Who hasn’t dreamed of stumbling upon a totally deserted, clean sandy beach? To make the dream more appealing, let’s add a bit of exotic jungle just above the sand, and, hidden in that jungle, a flat, shady, grassy spot to pitch a tent, with plenty of firewood lying all about.
And now let’s include a rough road connecting this hidden paradise to the nearest highway.
“Enough!” you protest. “Such beaches are only found in the movies!”
Cave explorers in Mexico, however, frequently end up in remote places where they often encounter the unexpected, which, on one occasion, actually included just such a dream beach.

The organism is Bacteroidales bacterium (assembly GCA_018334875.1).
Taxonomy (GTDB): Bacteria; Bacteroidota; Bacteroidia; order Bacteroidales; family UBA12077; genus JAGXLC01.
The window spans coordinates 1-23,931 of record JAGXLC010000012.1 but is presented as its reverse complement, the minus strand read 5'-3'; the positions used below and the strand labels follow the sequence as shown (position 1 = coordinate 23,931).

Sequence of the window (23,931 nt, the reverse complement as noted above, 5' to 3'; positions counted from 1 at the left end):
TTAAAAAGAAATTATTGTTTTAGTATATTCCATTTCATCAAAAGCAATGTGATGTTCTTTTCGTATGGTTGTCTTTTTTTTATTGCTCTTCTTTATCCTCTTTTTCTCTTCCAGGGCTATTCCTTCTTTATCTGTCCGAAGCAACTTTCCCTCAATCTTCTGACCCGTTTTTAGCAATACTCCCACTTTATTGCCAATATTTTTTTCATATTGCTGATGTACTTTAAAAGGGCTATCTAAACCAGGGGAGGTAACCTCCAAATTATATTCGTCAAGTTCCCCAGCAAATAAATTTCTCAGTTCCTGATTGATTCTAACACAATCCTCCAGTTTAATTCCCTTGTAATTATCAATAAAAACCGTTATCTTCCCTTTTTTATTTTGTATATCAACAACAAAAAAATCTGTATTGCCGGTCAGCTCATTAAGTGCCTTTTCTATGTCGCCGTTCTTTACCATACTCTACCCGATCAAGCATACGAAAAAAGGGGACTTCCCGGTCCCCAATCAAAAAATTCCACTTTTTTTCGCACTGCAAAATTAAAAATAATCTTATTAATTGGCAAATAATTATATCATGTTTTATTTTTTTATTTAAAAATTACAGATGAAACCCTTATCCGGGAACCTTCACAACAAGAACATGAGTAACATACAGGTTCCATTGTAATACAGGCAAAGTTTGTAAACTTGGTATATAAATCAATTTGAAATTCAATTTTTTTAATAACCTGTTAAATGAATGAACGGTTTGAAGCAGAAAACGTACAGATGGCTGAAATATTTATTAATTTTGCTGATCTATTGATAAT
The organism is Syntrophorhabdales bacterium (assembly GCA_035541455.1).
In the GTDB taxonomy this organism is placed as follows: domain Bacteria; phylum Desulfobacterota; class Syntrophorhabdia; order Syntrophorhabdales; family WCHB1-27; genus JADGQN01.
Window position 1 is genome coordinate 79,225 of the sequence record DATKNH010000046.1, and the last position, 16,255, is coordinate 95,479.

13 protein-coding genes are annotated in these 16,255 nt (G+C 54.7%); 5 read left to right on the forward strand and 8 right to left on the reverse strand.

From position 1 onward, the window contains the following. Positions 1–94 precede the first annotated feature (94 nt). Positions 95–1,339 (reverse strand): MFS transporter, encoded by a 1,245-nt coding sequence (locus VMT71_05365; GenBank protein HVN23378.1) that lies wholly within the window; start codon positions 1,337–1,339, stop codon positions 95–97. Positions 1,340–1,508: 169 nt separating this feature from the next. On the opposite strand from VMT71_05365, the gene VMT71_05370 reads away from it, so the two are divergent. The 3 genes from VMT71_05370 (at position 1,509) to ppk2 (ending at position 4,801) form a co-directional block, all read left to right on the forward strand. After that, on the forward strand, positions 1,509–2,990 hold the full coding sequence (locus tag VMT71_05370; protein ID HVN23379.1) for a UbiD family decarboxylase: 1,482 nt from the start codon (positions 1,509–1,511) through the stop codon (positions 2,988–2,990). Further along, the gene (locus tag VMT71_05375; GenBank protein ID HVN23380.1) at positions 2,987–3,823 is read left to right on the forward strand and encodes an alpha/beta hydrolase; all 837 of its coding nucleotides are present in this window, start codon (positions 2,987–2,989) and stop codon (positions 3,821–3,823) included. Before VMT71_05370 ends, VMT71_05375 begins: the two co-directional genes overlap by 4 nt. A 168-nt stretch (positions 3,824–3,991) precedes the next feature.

This means, of course, that our story begins with a cave ...
Many years ago, I was chatting with a shopkeeper in downtown Guadalajara. And when I mentioned my interest in exploring cuevas, his eyes widened.
I’m from Nayarit,” he told me, “and I remember a big cave in El Cerro del Toro, between Ixtapa and the beach at Platanitos.”
Naturally, we had to go take a look, enticed by the prospect of exploring a cave and then relaxing at a beach. So, a few weeks later, we found ourselves in Nayarit. While driving through the town of Zacualpan, we happened to mention La Cueva Del Toro to a lugareño who immediately replied, “Oh, you mean La Cueva de La Tigra. Actually it’s right here on the edge of town, but let me warn you, you need ropes to get into it. There’s a 20-meter drop right at the entrance and then there are passages that go on forever. I swear you could walk all day and never reach the end of that cave!”